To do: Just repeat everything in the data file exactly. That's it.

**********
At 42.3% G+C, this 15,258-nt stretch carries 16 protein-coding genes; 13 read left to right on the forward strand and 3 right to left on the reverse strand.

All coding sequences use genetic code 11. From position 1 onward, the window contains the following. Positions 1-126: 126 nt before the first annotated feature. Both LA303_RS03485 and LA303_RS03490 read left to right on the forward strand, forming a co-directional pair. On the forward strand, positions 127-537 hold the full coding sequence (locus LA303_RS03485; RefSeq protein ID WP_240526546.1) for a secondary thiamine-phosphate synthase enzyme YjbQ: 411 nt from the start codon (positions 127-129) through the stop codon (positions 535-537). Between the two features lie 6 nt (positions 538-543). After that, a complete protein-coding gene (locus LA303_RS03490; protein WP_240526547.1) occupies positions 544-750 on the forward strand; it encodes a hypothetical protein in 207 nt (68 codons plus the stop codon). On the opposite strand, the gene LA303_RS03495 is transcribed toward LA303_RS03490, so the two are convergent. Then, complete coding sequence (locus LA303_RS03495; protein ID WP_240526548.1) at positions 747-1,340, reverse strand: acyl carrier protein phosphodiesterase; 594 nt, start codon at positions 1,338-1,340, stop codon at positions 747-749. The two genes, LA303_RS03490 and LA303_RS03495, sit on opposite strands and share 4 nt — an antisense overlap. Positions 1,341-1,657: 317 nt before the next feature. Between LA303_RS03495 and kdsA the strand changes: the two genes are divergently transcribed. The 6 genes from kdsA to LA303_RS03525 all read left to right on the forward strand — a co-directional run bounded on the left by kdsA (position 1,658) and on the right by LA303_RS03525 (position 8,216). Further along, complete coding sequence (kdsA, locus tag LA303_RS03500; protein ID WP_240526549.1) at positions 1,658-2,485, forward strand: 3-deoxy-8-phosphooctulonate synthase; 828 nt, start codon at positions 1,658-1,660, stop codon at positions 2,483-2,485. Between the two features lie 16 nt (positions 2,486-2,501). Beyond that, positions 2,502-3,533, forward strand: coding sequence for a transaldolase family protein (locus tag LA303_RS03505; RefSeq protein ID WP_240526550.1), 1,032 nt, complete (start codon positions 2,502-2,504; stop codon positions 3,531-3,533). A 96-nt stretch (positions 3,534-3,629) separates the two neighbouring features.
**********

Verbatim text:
At 42.3% G+C, this 15,258-nt stretch carries 16 protein-coding genes; 13 read left to right on the forward strand and 3 right to left on the reverse strand.

All coding sequences use genetic code 11. From position 1 onward, the window contains the following. Positions 1-126: 126 nt before the first annotated feature. Both LA303_RS03485 and LA303_RS03490 read left to right on the forward strand, forming a co-directional pair. On the forward strand, positions 127-537 hold the full coding sequence (locus LA303_RS03485; RefSeq protein ID WP_240526546.1) for a secondary thiamine-phosphate synthase enzyme YjbQ: 411 nt from the start codon (positions 127-129) through the stop codon (positions 535-537). Between the two features lie 6 nt (positions 538-543). After that, a complete protein-coding gene (locus LA303_RS03490; protein WP_240526547.1) occupies positions 544-750 on the forward strand; it encodes a hypothetical protein in 207 nt (68 codons plus the stop codon). On the opposite strand, the gene LA303_RS03495 is transcribed toward LA303_RS03490, so the two are convergent. Then, complete coding sequence (locus LA303_RS03495; protein ID WP_240526548.1) at positions 747-1,340, reverse strand: acyl carrier protein phosphodiesterase; 594 nt, start codon at positions 1,338-1,340, stop codon at positions 747-749. The two genes, LA303_RS03490 and LA303_RS03495, sit on opposite strands and share 4 nt — an antisense overlap. Positions 1,341-1,657: 317 nt before the next feature. Between LA303_RS03495 and kdsA the strand changes: the two genes are divergently transcribed. The 6 genes from kdsA to LA303_RS03525 all read left to right on the forward strand — a co-directional run bounded on the left by kdsA (position 1,658) and on the right by LA303_RS03525 (position 8,216). Further along, complete coding sequence (kdsA, locus tag LA303_RS03500; protein ID WP_240526549.1) at positions 1,658-2,485, forward strand: 3-deoxy-8-phosphooctulonate synthase; 828 nt, start codon at positions 1,658-1,660, stop codon at positions 2,483-2,485. Between the two features lie 16 nt (positions 2,486-2,501). Beyond that, positions 2,502-3,533, forward strand: coding sequence for a transaldolase family protein (locus tag LA303_RS03505; RefSeq protein ID WP_240526550.1), 1,032 nt, complete (start codon positions 2,502-2,504; stop codon positions 3,531-3,533). A 96-nt stretch (positions 3,534-3,629) separates the two neighbouring features.